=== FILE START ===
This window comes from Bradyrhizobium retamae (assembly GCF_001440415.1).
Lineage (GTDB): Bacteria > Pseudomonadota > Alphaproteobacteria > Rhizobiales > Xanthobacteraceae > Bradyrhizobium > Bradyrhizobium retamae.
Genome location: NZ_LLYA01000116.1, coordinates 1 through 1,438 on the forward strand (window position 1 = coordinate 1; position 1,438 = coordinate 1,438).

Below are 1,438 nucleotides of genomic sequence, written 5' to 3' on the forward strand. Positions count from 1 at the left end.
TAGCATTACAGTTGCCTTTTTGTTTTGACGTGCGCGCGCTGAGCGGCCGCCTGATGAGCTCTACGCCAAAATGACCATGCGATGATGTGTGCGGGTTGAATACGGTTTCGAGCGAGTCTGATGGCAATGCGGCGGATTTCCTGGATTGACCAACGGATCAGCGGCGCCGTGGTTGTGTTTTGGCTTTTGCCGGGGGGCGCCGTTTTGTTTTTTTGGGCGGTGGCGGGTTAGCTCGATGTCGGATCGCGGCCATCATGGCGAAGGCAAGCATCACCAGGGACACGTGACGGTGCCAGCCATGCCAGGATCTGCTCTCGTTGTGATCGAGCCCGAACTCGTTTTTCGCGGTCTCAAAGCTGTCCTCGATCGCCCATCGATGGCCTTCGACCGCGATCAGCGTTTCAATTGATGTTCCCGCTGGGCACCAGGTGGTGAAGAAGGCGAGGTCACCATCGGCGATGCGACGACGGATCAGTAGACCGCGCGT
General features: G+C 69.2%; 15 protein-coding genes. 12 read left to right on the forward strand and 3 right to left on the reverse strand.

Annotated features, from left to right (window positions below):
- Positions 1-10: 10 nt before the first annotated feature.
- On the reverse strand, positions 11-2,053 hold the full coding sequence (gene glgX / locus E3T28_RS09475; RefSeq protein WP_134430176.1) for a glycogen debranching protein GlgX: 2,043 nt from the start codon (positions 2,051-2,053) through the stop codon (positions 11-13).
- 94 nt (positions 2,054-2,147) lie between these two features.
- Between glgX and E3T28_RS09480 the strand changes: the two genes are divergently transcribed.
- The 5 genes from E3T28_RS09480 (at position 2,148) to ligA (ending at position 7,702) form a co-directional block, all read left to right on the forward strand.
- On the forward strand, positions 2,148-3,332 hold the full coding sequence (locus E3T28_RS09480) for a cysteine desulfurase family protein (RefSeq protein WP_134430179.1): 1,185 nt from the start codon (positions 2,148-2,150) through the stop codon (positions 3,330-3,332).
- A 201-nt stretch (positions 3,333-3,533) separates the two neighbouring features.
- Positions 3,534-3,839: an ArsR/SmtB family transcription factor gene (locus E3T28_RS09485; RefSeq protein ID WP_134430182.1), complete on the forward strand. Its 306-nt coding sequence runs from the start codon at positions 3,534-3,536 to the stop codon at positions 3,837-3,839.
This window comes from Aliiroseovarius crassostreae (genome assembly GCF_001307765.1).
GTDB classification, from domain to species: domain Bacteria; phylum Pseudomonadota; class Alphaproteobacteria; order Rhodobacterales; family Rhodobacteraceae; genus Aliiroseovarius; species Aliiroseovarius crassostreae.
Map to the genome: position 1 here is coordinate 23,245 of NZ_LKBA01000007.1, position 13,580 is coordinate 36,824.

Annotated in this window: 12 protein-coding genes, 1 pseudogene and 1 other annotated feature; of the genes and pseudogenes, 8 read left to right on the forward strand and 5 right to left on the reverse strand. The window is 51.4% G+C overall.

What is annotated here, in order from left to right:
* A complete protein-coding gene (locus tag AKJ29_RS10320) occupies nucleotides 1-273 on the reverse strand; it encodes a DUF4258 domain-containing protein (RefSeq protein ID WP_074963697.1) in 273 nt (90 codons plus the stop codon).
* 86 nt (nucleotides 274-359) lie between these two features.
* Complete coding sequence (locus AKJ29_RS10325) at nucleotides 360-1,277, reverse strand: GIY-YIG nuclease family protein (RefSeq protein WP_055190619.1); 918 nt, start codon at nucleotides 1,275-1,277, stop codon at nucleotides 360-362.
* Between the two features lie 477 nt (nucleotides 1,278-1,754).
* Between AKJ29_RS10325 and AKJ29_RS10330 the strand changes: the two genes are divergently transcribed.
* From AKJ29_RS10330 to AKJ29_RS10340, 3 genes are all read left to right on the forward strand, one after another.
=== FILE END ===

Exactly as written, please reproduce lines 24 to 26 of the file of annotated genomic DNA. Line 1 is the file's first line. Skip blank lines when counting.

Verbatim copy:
* Between the two features lie 477 nt (nucleotides 1,278-1,754).
* Between AKJ29_RS10325 and AKJ29_RS10330 the strand changes: the two genes are divergently transcribed.
* From AKJ29_RS10330 to AKJ29_RS10340, 3 genes are all read left to right on the forward strand, one after another.